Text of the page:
Francis could have…
- instructed people on the nature of the marriage bond and how it arises
- emphasized that the marriage bond is intrinsically indissoluble and lasts until the death of one of the spouses
- pointed out that sometimes heroic sacrifice may be required of the married under pain of mortal sin
- contrasted valid natural marriages (in which at least one person is not baptized) with the sacrament of matrimony (between the baptized)
- warned about the dangers of mixed marriages (in which one party is not Catholic)
- reminded people that the only primary end of matrimony, to which all other ends are subordinate, is the procreation and education of children, wherefore it is never licit to engage in an act that frustrates this end
- denounced the terrible epidemic of divorce (esp. in conjunction with “remarriage”) and condemned how man continually tries to put himself above the law of God in this regard
- criticized various excuses that are commonly made to justify various sins against chastity
- used the opportunity to explain how to guard oneself against temptations to purity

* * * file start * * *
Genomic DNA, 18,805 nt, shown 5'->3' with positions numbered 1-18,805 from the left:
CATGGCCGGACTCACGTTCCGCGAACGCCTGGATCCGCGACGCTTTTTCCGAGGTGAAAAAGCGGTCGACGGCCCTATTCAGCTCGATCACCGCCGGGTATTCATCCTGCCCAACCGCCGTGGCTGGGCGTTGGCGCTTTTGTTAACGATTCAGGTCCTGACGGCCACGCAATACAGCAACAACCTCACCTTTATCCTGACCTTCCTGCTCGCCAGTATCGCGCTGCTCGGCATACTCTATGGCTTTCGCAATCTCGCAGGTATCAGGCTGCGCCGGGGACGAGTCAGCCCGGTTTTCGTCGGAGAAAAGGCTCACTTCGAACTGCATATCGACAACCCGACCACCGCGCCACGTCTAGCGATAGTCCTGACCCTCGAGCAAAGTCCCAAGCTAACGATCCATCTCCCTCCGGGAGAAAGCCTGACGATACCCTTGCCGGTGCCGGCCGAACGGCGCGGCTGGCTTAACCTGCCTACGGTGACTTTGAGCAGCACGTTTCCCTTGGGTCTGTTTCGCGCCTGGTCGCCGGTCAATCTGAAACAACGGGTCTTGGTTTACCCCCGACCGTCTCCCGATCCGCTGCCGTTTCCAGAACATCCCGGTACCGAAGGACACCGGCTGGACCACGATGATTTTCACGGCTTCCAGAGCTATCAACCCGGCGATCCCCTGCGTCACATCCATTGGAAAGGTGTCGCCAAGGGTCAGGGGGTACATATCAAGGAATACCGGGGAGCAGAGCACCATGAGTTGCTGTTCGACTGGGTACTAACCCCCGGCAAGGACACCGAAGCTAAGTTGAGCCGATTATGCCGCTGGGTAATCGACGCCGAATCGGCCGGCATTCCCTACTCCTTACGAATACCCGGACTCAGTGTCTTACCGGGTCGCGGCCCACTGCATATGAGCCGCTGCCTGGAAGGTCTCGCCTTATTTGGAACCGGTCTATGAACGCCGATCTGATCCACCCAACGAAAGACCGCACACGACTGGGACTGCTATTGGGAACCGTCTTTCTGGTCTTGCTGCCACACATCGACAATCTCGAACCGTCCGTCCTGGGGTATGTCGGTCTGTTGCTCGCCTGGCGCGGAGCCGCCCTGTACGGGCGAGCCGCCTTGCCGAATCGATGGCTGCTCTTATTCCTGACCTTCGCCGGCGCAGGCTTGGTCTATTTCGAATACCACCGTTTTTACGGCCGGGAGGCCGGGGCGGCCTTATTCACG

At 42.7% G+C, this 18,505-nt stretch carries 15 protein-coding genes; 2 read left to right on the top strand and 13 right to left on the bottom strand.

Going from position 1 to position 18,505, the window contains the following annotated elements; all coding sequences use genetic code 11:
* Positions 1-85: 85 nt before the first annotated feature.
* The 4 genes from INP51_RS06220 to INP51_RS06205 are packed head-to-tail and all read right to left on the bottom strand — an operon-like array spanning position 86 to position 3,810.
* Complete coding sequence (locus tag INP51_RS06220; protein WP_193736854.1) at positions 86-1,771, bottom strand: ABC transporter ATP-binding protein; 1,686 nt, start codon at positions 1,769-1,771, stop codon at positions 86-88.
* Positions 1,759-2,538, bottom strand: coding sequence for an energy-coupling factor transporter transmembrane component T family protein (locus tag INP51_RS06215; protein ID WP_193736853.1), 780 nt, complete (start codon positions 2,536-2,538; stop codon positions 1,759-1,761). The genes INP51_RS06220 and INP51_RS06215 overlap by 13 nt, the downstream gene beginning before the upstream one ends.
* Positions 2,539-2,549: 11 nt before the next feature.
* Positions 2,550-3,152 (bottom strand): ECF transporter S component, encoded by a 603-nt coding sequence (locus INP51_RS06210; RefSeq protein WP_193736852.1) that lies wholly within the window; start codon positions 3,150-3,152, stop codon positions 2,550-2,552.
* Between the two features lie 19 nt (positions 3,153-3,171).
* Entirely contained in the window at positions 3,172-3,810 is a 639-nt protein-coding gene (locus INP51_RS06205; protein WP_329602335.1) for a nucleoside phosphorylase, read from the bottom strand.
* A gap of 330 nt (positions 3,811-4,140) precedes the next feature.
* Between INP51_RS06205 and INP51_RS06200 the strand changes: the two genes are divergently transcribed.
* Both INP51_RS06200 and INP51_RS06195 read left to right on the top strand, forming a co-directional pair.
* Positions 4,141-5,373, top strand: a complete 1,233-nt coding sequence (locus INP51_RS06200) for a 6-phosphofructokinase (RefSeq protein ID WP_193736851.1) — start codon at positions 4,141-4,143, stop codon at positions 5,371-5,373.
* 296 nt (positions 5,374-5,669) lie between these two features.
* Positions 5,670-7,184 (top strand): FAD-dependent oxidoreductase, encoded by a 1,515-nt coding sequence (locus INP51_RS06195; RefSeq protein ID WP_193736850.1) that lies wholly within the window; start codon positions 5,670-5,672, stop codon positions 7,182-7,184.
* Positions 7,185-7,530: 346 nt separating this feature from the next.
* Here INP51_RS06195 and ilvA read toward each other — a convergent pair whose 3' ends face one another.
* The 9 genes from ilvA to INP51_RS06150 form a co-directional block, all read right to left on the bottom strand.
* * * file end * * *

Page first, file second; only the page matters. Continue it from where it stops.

- denounced the porn industry and pointed out how, in accordance with Christ’s teaching, adultery begins in the heart (see Mt 5:28)
- reminded people that more souls go to hell for sins of the flesh than for any other reason
- reminded people that guarding one’s eyes and dressing modestly is necessary to preserve purity
Yes, Francis could have talked about all of these things, but instead he decided to drone on about the coherence of authentic relationships and the “spousal actions” of those who are not married.
It is incredible what utter theological garbage is being foisted on the unsuspecting masses at “papal” audiences in our day. It is truly tragic because so many of the attendees are surely sincere people who simply mean to be good Catholics. And look at what they are fed!
The good news is that the Vatican II Sect is its own undoing. This kind of pseudo-theology cannot sustain itself long-term. It has made itself irrelevant precisely in its desperate desire to appear relevant to modern man, with the end result that now it is relevant to no one.
The false Vatican II Church is doomed to collapse from the consequences of its own apostasy.
Image source: catholicnews.org.uk (Mazur; modified) / Novus Ordo Watch meme
License: CC BY-NC-SA 2.0 / own creation and fair use